Kinematic and kinetic assessment of upper limb movements in patients with writer's cramp

Mehdi Delrobaei, Fariborz Rahimi, Mallory E. Jackman, S. Farokh Atashzar, Mahya Shahbazi, Rajni Patel, Mandar Jog

Research output: Contribution to journalArticlepeer-review


Background: The assessment and treatment of writer's cramp is complicated due to the variations in the forces and angles of involved joints. Additionally, in some cases compensatory movements for cramp relief further complicates assessment. Currently these variables are subjectively measured with clinical scales and visual assessments. This subjectivity makes it difficult to successfully administer interventions such as Botulinum toxin injection or orthotics resulting in poor efficacy and significant side effects. Method: A multi-sensor system was used to record finger and wrist forces along with deviation angles at the wrist, elbow and shoulder while 9 patients with writer's cramp performed a series of standardized tasks on surfaces inclined at different angles. Clinical, kinetic, and kinematic information regarding cramping was collected. Results: First, four tasks appeared to best predict cramp occurrence. Second, unique biomechanical profiles emerged for patients regarding force, angles and cramp severity. Third, cluster analyses using these features showed a clear separation of patients into two severity classes. Finally, a relationship between severity and kinetic-kinematic information suggested that primary cramping versus compensatory movements could be potentially inferred. Conclusions: The results demonstrate that using a set of standardized tasks and objective measures, individual profiles for arm movements and applied forces associated with writer's cramp can be generated. The clinician can then accurately target the biomechanics specifically, whether it is with injection or other rehabilitative measures, fulfilling an important unmet need in the treatment of writer's cramp.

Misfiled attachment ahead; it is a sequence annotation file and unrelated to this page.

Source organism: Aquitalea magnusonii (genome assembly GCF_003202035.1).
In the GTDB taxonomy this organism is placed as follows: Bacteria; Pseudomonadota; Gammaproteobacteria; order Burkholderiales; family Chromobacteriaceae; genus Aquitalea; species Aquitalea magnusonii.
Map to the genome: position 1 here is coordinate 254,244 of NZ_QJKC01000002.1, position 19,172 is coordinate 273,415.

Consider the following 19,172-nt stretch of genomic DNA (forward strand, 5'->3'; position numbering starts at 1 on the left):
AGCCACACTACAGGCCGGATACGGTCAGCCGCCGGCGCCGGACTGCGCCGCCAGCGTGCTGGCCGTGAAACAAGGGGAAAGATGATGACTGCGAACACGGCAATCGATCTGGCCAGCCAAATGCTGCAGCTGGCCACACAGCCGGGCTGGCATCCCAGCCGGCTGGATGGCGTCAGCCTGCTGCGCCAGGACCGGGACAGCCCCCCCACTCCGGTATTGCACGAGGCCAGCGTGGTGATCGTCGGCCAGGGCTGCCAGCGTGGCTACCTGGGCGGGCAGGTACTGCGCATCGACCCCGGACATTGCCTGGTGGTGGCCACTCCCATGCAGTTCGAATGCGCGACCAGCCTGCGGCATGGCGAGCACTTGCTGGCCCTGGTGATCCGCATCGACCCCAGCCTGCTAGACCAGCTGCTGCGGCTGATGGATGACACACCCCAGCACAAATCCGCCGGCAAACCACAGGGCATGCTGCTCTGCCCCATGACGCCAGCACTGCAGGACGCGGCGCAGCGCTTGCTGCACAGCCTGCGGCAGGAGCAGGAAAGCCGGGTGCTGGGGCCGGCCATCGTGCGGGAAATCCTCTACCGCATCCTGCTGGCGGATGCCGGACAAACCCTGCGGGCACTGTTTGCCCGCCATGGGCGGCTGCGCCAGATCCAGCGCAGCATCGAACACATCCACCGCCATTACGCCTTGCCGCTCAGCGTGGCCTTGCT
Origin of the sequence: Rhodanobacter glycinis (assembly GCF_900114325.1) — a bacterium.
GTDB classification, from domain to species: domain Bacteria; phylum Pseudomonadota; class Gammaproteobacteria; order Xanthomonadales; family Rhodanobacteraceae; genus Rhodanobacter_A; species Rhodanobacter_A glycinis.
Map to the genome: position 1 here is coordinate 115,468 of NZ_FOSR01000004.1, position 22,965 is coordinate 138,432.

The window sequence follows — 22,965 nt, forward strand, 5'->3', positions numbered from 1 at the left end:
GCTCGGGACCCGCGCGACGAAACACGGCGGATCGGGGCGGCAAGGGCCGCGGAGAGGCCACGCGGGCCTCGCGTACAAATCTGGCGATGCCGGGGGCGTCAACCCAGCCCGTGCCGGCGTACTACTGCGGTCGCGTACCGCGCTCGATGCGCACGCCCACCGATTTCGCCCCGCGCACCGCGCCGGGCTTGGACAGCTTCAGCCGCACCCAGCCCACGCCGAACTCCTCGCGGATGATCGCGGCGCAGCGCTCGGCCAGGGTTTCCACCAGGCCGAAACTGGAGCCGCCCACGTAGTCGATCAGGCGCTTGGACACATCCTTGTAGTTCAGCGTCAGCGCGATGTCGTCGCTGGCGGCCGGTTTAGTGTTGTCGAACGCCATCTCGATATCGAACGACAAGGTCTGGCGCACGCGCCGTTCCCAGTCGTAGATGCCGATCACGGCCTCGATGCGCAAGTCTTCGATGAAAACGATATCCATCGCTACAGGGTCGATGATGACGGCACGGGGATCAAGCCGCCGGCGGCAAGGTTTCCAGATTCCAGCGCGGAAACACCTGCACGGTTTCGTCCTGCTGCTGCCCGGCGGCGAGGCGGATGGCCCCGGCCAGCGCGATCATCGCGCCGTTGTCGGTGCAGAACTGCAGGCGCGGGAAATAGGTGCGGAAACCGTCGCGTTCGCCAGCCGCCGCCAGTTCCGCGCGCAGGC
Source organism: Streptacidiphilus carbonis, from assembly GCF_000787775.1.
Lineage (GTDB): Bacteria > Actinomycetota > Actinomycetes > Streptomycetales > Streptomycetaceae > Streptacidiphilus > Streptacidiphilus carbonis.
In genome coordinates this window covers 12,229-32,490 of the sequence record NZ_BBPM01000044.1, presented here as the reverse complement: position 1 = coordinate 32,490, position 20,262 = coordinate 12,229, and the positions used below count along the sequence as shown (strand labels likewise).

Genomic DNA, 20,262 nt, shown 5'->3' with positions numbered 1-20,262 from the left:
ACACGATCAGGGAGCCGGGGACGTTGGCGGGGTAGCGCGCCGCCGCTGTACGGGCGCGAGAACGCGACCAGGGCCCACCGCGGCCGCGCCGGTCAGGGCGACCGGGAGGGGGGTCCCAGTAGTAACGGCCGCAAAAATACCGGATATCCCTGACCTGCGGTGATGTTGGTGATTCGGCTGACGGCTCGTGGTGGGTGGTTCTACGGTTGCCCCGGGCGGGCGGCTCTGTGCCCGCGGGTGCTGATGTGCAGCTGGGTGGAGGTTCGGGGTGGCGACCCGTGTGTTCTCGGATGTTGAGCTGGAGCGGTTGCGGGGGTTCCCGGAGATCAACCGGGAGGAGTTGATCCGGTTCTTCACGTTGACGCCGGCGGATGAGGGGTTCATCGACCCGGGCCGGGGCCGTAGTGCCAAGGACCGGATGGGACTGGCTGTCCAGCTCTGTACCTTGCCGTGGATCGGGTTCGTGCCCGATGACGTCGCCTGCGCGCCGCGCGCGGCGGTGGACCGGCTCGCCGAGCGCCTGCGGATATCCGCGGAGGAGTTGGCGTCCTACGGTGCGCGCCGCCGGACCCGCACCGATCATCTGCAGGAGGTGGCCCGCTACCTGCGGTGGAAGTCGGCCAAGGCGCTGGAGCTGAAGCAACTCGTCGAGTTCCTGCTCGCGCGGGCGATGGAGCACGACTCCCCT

Original languageEnglish (US)
Article number15
JournalJournal of NeuroEngineering and Rehabilitation
Issue number1
StatePublished - Feb 18 2016


  • Abnormal motor movements
  • Focal hand dystonia
  • Kinematic assessment
  • Kinetic assessment
  • Writer's cramp

ASJC Scopus subject areas

  • Rehabilitation
  • Health Informatics


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